ILNews

High court welcomes Australian, Ukraine jurists

Michael W. Hoskins
January 1, 2008
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The Indiana Supreme Court is welcoming some of its colleagues from other countries this month, first an Australian justice and then a group of jurists from the Ukraine.

Justice Marcia Neave of the Australian Supreme Court of Victoria, Court of Appeals division, is visiting Indiana this week as part of a lecture at Valparaiso Law School. She was slated to meet today with Indiana Chief Justice Randall T. Shepard and Justices Ted Boehm and Robert Rucker; they were to take an afternoon tea break in the high court's law library.

Justice Neave spoke Tuesday about sex-offender law reform, a topic on which she is internationally recognized as an expert. An aspect of reform she advocates involves a controversial approach called "restorative justice," which involves perpetrators meeting with victims or victim representatives, admitting to a crime, and providing reparation.

Appointed to the Australian appellate court in 2006, Justice Neave is recognized throughout the world. Her accomplishments and awards include co-writing the first Australian casebook about property law and being one of the first three women in Australia to be appointed to a chair in law. She has held leadership positions at various law schools in Australia and is a past chair of the Victorian Law Reform Commission. For her contributions to law reform, she was named an officer in the Order of Australia, the country's pre-eminent way to recognize citizens and others for achievement and meritorious service.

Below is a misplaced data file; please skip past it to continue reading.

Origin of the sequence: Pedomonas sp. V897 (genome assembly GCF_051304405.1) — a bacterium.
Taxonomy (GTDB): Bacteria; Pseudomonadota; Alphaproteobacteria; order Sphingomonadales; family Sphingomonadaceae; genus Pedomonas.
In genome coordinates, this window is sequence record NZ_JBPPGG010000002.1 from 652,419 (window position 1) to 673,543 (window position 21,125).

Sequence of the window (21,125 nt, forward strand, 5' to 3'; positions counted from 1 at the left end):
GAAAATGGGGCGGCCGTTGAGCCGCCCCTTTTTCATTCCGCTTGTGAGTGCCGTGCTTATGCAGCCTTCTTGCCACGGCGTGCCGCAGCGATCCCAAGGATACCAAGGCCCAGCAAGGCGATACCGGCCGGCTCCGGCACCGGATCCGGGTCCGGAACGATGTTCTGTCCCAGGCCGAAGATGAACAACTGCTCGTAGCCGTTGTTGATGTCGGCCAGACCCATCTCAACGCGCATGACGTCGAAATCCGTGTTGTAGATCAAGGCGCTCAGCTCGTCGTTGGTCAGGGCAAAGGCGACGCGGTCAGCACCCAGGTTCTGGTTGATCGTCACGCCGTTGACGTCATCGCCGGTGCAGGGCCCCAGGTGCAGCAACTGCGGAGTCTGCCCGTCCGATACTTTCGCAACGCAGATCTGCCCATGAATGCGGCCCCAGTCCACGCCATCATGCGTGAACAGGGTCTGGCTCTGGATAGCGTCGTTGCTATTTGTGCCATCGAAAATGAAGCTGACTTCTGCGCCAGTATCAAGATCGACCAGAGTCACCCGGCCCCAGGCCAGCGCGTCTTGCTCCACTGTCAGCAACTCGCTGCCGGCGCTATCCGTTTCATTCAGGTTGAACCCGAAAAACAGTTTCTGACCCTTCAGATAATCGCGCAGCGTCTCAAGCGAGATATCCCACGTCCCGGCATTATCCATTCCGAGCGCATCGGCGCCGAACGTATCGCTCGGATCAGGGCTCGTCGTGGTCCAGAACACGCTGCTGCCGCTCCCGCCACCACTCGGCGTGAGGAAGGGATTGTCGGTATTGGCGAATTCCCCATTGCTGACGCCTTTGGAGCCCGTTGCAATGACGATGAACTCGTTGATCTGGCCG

Next week, a group of Ukraine judges will visit with Indiana's justices as part of an ongoing cultural exchange that Chief Justice Shepard created; this is the fourth consecutive year that Ukraine judges have come to Indiana.
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  1. Excellent initiative on the part of the AG. Thankfully someone takes action against predators taking advantage of people who have already been through the wringer. Well done!

  2. Conour will never turn these funds over to his defrauded clients. He tearfully told the court, and his daughters dutifully pledged in interviews, that his first priority is to repay every dime of the money he stole from his clients. Judge Young bought it, much to the chagrin of Conour’s victims. Why would Conour need the $2,262 anyway? Taxpayers are now supporting him, paying for his housing, utilities, food, healthcare, and clothing. If Conour puts the money anywhere but in the restitution fund, he’s proved, once again, what a con artist he continues to be and that he has never had any intention of repaying his clients. Judge Young will be proven wrong... again; Conour has no remorse and the Judge is one of the many conned.

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